So don't stop with background and reference checks for all staff and volunteers. Implement these policies as well. While this isn't an exhaustive list, it is considered "best practices" by leading churches in the area of safety and security.

• Extensive Training-Fully train your staff in understanding abuse and your safety and security procedures. Require each person to sign a form of completion that they've received each training. A helpful resource about abuse is the "ACT to Keep Children Safe" video training at Also, check out the Catholic-church-inspired Safe and Sacred Churches ( for online training and certification.

• Facility Security-Create a secure children's ministry area, whether it's housed in a separate wing or no one is allowed in the area except parents with tags or volunteers with identification. Don't make your children's ministry area a thoroughfare for church members. Unsupervised exit doors should sound an alarm if opened. Close and lock all rooms when not in use.

• Staff Identification-Identify your staff with name badges, photo badges, ministry T-shirts, color-coded lanyards, or logoed uniforms. Identification isn't optional.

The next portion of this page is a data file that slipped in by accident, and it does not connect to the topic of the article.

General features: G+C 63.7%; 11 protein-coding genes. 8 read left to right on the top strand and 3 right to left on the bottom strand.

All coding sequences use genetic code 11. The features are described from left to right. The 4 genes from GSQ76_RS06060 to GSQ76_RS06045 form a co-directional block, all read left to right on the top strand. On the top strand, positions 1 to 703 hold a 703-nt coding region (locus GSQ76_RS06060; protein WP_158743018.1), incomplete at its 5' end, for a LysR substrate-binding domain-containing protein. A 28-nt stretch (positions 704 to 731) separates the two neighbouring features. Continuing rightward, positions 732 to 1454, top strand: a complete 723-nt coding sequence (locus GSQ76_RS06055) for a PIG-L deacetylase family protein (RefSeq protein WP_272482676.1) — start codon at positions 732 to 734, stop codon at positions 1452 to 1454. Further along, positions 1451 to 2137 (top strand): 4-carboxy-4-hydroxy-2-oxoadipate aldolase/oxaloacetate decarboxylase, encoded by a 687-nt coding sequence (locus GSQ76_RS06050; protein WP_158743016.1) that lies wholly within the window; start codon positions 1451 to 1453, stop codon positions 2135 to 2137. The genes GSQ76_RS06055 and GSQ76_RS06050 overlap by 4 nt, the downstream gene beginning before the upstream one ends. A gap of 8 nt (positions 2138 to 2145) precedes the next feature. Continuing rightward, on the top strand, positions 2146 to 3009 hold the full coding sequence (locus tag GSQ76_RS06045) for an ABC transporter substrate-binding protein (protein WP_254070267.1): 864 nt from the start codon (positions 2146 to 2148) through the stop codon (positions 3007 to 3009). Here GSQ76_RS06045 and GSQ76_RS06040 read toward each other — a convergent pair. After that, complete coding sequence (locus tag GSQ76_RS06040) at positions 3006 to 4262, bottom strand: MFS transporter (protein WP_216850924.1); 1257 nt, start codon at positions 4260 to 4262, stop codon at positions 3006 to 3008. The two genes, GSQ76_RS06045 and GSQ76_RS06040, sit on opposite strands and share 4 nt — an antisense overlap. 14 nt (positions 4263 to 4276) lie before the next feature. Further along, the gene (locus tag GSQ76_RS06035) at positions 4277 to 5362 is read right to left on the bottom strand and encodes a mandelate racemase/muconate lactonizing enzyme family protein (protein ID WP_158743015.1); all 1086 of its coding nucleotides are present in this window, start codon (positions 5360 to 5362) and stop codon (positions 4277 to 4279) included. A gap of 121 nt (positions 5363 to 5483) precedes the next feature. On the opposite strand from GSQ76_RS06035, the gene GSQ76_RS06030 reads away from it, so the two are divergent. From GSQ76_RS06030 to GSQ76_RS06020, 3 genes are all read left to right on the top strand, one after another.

• In-Room Visibility-Install two-way mirrors or windows in every classroom for monitoring.

• Check-In/Check-Out System-Establish a safe and secure check-in/check-out procedure. You can use a simple paper or sticker receipt system. Or you can avoid the long lines and have an intricate management system by using a computerized check-in system, such as those advertised in this issue. Close your ministry area 20 minutes after check-in. Any visitors dropping off kids after that must be escorted.

• Two-Adult Rule-Use the "two-adult rule" that requires volunteers to never be alone with kids. Married couples count as "one."

• Restroom Procedures-Have child-only restrooms. And, if not, clear restrooms before children enter for use. Never allow men to have restroom duty. Each room must have a female volunteer for restroom duty and diaper-changing.